A sermon delivered by Keith Herron, Pastor, Holmeswood Baptist Church, Kansas City Mo., on November 28, 2010
The First Sunday of Advent
When we reach the season of Advent, we know it’s time to start over. Isn’t starting over what we need? So many times in life, we wish to wipe it all away and take a fresh look, make a fresh start, or take a first step all over again. Advent is a new beginning and a fresh start for those who are willing to prepare themselves.
Catholic theologian James Alison describes it this way: This “beginning again” is a cycle by which “God breaks through the clutter … to announce that the Presence (of God) is very near, irrupting into our midst, hauling us out of our myths, our half-truths and the ways we have settled for what is religious rather than what is holy, alive and real.” Our shortsightedness in this season is marked by our miscalculation that Advent is merely a religious warm-up to Christmas. In the season of Advent, “Someone wants to speak to us – Someone who is not on the same level as us. The oomph behind the “isness” of everything that is wants to invite us into our fullness.” But he wonders, “Can that One get through? Will we be able to hear that One? How trained are our ears?”
John Claypool was fond of saying, “God’s other name is surprise.” God is a God of surprise not only for the first century but also the 21st. So what God was doing in 1st Century Palestine and throughout the centuries, God is doing in 21st Century Kansas City, visiting his children with a divine surprise of presence and strength so that the kingdom might be built.
The church has traditionally considered Advent a penitential season – a time to change one’s mind and a time to return to God. Thus, this morning, it’s a time to prepare ourselves for the way of the Lord who will come to consummate all things in the rule and reign of God. Our gospel story in Matthew today is meant to help us prepare.
Carlyle Marney once observed, “We are a pilgrim people or we are dead.” Thus we are summoned to stay awake and alert on this journey with God that eventually leads to God’s kingdom. In that summons, we are called to the future, not the past, remembering that even the prophetic vision of a world over the horizon is a part of God’s work in our time.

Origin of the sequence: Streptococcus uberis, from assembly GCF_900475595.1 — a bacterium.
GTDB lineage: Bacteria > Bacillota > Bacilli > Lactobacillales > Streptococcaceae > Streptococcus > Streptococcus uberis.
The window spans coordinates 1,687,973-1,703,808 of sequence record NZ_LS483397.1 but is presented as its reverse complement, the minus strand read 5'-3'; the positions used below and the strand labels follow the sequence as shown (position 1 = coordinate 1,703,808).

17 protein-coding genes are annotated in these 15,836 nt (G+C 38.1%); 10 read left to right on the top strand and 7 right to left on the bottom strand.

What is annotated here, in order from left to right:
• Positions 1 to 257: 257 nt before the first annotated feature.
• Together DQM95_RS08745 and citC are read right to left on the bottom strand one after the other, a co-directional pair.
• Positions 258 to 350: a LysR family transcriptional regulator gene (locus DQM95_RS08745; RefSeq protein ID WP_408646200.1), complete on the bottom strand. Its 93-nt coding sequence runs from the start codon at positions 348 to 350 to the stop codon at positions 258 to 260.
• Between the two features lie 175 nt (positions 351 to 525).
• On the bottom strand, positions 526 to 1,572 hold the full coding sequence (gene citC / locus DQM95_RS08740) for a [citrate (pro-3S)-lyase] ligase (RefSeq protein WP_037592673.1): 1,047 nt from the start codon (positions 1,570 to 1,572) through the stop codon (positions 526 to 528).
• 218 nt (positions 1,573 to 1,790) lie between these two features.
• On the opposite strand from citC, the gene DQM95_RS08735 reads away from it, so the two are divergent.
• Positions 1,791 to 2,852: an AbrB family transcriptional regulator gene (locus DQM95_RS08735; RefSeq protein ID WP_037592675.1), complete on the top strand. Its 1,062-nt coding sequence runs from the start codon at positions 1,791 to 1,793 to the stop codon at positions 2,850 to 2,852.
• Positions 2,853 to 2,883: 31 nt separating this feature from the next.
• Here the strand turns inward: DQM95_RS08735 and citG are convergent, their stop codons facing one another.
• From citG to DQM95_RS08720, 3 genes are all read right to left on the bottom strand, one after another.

Apocalyptic words can have a tendency to heighten our anxiety without sharpening our readiness. It is amazing how often good-hearted Christians invest so much time and energy in keeping track about the signs of the end times, and they fail to keep their hands to the plow of how God wants to partner together in the needs of the now. We get distracted by the fireworks and the promises of extraordinary events we lose sight of the sense in which God has been acting in history purposefully and how God wants to be at work in our time.
Maybe the biggest problem of apocalyptic teaching, some of which is anything but biblical, is the sense of knowing that is claimed. It’s not a knowing about the present moment as much as it’s about the mysteries of the future. There are popular teachers who claim to know more than even Jesus said was possible. End times teachers answer questions that Jesus himself claimed to not know. They seem to know who will be saved and who will be lost. They know who the Antichrist is and where the Messiah will appear. Much of what is passed as biblical teaching is not from the Bible but from teachers who have created scenarios of knowing that are foreign to the biblical writers.